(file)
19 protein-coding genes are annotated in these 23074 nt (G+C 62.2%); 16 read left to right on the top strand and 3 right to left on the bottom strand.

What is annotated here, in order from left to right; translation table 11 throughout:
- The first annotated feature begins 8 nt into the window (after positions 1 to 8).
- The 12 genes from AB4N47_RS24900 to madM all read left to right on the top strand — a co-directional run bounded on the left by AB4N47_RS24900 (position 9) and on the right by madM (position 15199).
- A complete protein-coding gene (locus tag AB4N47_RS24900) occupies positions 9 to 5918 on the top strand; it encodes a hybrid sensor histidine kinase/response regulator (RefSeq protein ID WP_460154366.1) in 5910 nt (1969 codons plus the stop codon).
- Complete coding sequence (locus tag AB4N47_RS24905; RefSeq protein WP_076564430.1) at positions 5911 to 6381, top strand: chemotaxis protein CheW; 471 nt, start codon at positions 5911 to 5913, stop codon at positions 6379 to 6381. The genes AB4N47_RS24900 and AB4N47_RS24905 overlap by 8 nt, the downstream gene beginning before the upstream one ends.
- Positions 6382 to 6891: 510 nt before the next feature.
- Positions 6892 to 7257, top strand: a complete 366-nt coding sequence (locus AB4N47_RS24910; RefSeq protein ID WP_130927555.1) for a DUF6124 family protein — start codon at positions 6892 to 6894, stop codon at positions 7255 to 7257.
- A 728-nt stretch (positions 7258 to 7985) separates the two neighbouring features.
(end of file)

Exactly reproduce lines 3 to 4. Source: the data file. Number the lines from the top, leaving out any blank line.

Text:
- The first annotated feature begins 8 nt into the window (after positions 1 to 8).
- The 12 genes from AB4N47_RS24900 to madM all read left to right on the top strand — a co-directional run bounded on the left by AB4N47_RS24900 (position 9) and on the right by madM (position 15199).